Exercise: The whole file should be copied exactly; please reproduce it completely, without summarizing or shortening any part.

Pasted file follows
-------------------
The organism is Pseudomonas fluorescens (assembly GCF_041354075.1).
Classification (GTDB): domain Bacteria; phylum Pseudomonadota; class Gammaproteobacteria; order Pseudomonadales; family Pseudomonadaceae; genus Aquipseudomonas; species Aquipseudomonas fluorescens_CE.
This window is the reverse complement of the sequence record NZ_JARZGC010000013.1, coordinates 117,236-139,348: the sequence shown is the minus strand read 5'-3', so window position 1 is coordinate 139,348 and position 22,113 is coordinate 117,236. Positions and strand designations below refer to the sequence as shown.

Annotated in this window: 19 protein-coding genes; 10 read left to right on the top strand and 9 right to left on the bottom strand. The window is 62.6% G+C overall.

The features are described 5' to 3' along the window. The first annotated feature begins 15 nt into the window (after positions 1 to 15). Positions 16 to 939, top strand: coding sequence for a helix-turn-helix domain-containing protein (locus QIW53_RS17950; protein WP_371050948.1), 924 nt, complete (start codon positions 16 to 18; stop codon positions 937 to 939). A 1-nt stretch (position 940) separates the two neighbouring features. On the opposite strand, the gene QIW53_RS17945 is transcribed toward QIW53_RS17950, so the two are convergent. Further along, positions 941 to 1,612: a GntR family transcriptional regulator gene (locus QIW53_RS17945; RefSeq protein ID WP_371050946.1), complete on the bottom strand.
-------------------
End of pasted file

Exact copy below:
The organism is Pseudomonas fluorescens (assembly GCF_041354075.1).
Classification (GTDB): domain Bacteria; phylum Pseudomonadota; class Gammaproteobacteria; order Pseudomonadales; family Pseudomonadaceae; genus Aquipseudomonas; species Aquipseudomonas fluorescens_CE.
This window is the reverse complement of the sequence record NZ_JARZGC010000013.1, coordinates 117,236-139,348: the sequence shown is the minus strand read 5'-3', so window position 1 is coordinate 139,348 and position 22,113 is coordinate 117,236. Positions and strand designations below refer to the sequence as shown.

Annotated in this window: 19 protein-coding genes; 10 read left to right on the top strand and 9 right to left on the bottom strand. The window is 62.6% G+C overall.

The features are described 5' to 3' along the window. The first annotated feature begins 15 nt into the window (after positions 1 to 15). Positions 16 to 939, top strand: coding sequence for a helix-turn-helix domain-containing protein (locus QIW53_RS17950; protein WP_371050948.1), 924 nt, complete (start codon positions 16 to 18; stop codon positions 937 to 939). A 1-nt stretch (position 940) separates the two neighbouring features. On the opposite strand, the gene QIW53_RS17945 is transcribed toward QIW53_RS17950, so the two are convergent. Further along, positions 941 to 1,612: a GntR family transcriptional regulator gene (locus QIW53_RS17945; RefSeq protein ID WP_371050946.1), complete on the bottom strand.